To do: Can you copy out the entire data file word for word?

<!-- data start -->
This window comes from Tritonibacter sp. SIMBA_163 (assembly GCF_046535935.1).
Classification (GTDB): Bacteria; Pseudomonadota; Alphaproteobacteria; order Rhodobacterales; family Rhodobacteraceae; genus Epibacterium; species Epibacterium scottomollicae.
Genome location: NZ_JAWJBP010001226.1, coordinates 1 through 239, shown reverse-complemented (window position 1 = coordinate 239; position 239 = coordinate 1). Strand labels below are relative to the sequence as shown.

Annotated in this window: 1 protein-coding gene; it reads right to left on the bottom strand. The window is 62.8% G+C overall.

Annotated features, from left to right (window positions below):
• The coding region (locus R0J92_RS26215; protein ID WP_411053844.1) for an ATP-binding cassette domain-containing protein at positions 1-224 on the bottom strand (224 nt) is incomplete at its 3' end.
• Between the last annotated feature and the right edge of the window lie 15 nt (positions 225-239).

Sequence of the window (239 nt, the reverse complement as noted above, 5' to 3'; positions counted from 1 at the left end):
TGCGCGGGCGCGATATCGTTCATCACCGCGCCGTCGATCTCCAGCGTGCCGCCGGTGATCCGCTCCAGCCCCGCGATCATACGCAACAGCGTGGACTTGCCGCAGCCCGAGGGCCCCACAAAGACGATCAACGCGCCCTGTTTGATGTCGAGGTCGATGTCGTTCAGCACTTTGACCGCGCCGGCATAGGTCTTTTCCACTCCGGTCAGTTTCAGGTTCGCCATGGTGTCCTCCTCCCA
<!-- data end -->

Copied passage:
This window comes from Tritonibacter sp. SIMBA_163 (assembly GCF_046535935.1).
Classification (GTDB): Bacteria; Pseudomonadota; Alphaproteobacteria; order Rhodobacterales; family Rhodobacteraceae; genus Epibacterium; species Epibacterium scottomollicae.
Genome location: NZ_JAWJBP010001226.1, coordinates 1 through 239, shown reverse-complemented (window position 1 = coordinate 239; position 239 = coordinate 1). Strand labels below are relative to the sequence as shown.

Annotated in this window: 1 protein-coding gene; it reads right to left on the bottom strand. The window is 62.8% G+C overall.

Annotated features, from left to right (window positions below):
• The coding region (locus R0J92_RS26215; protein ID WP_411053844.1) for an ATP-binding cassette domain-containing protein at positions 1-224 on the bottom strand (224 nt) is incomplete at its 3' end.
• Between the last annotated feature and the right edge of the window lie 15 nt (positions 225-239).

Sequence of the window (239 nt, the reverse complement as noted above, 5' to 3'; positions counted from 1 at the left end):
TGCGCGGGCGCGATATCGTTCATCACCGCGCCGTCGATCTCCAGCGTGCCGCCGGTGATCCGCTCCAGCCCCGCGATCATACGCAACAGCGTGGACTTGCCGCAGCCCGAGGGCCCCACAAAGACGATCAACGCGCCCTGTTTGATGTCGAGGTCGATGTCGTTCAGCACTTTGACCGCGCCGGCATAGGTCTTTTCCACTCCGGTCAGTTTCAGGTTCGCCATGGTGTCCTCCTCCCA